Electronic Thesis and Dissertation Repository

Degree

Master of Science

Program

Psychology

Supervisor

Dr. Adrian Owen

Abstract

We used functional magnetic resonance imaging (fMRI) to explore neural mechanisms of command following or communicating using executed or imagined movements, in order to understand why most covertly aware patients cannot communicate. 15 healthy participants executed or imagined arm movements that were either selected by them or pre-determined. We also explored non-volitional motor activity by passively moving participants. Response selection involved greater activity in high-level associative areas in frontal and parietal regions than following commands. Furthermore, there was no interaction between response and modality. Neural activity during passive movement exceeded that of active (volitional) movement in sensorimotor regions. Our results suggest that the ability to select between motor responses is not dependent on how that response is expressed (via motor execution/imagery). They also suggest a potential neural basis of the distinction in cognitive abilities seen in DOCs. Finally, passive movement could be applied to study unresponsive patients’ motor systems.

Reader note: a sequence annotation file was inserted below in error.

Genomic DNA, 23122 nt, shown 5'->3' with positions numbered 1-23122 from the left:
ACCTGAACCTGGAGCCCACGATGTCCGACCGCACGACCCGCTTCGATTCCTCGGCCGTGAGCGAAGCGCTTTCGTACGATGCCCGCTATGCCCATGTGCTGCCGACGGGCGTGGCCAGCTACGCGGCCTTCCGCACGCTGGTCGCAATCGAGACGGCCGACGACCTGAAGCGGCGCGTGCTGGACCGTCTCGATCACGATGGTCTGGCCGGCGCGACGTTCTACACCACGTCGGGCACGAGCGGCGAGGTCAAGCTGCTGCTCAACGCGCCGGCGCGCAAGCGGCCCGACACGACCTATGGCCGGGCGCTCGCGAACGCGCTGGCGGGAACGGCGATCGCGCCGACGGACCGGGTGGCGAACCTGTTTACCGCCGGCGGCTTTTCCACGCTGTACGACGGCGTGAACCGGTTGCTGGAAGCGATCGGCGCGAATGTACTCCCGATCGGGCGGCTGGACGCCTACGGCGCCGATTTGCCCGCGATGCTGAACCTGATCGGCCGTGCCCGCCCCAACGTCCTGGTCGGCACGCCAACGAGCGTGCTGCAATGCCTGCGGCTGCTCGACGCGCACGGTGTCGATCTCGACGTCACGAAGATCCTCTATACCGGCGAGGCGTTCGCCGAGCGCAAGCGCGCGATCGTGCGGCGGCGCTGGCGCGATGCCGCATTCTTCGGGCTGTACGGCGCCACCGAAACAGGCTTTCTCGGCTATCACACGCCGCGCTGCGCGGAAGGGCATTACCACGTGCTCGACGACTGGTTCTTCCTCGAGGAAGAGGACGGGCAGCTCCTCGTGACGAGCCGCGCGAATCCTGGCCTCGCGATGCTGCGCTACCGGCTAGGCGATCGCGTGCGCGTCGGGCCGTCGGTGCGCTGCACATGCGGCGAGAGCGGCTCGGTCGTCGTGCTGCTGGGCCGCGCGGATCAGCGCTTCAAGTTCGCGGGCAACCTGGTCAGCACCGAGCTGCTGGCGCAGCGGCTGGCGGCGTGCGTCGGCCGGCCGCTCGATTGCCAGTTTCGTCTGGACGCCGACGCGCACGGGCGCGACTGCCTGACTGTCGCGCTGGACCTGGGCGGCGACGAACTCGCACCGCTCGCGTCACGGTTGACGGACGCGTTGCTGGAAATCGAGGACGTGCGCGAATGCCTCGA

Included in

Psychology Commons

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